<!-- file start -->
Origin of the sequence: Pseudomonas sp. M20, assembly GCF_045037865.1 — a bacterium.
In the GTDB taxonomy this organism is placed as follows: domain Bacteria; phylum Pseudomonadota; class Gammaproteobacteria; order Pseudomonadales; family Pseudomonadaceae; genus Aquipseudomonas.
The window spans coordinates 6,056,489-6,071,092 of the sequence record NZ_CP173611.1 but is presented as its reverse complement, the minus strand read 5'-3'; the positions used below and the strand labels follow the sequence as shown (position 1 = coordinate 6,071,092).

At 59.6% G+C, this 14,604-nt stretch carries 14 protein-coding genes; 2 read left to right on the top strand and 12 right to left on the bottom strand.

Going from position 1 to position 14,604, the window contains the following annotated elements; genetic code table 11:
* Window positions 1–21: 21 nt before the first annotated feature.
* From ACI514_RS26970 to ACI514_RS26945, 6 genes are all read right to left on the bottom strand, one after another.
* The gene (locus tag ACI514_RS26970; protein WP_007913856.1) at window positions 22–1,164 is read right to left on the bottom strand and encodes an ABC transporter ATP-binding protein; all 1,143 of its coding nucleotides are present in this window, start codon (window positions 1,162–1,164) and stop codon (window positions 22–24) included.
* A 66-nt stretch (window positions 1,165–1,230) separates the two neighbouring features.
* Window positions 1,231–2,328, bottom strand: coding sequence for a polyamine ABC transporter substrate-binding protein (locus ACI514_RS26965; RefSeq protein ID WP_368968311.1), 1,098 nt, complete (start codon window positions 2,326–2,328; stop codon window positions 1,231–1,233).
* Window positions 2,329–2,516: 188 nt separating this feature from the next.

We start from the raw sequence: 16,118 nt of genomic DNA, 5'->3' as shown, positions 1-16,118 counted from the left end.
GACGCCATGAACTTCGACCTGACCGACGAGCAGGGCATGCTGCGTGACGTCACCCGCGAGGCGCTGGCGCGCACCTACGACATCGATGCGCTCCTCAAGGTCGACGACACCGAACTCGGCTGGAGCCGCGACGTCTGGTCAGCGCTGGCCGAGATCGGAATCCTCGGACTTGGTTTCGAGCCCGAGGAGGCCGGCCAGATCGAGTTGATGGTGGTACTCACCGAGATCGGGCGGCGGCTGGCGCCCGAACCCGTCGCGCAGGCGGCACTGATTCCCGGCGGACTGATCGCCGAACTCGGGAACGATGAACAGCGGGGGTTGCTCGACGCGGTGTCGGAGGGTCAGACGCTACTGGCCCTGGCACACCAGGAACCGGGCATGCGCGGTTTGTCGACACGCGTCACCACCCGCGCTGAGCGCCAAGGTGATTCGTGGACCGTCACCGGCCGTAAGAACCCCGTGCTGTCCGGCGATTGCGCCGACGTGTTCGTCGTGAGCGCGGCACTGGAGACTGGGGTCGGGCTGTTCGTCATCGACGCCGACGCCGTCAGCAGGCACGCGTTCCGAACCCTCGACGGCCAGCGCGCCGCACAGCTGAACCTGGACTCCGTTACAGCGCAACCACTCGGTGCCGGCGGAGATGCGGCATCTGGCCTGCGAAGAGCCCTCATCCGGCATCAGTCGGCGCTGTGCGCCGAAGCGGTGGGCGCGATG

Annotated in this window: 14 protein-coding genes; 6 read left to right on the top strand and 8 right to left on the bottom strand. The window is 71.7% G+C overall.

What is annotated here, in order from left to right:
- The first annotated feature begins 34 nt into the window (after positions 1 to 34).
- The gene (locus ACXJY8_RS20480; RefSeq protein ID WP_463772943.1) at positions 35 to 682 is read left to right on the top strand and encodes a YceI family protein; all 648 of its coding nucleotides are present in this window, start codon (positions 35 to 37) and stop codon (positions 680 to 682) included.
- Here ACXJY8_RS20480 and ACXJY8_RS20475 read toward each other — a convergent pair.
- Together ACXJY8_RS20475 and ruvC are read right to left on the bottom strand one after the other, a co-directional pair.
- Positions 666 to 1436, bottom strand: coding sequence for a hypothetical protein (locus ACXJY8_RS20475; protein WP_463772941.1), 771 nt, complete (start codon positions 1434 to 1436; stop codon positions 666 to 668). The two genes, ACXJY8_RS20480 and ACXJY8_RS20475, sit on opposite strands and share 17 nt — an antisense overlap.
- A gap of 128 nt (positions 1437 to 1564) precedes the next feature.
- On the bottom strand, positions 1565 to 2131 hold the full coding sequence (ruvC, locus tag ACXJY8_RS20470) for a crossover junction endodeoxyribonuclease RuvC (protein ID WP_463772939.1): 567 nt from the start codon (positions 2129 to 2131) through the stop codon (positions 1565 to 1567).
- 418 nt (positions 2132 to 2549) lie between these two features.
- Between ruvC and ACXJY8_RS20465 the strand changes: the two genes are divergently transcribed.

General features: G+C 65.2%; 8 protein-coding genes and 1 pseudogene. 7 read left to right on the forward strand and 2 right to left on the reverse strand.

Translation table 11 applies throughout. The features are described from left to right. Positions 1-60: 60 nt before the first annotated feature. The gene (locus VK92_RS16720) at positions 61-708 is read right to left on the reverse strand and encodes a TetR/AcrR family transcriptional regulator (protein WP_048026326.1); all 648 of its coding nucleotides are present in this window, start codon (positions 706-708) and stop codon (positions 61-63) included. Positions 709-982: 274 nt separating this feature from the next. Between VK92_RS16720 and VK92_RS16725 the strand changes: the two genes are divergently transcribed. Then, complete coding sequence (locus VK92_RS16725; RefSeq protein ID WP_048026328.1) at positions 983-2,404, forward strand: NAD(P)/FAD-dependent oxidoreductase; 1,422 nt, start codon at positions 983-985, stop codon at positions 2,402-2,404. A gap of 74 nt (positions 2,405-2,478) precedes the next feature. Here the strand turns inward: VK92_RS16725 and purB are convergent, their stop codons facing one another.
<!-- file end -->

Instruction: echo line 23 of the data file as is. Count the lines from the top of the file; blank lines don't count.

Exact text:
- 418 nt (positions 2132 to 2549) lie between these two features.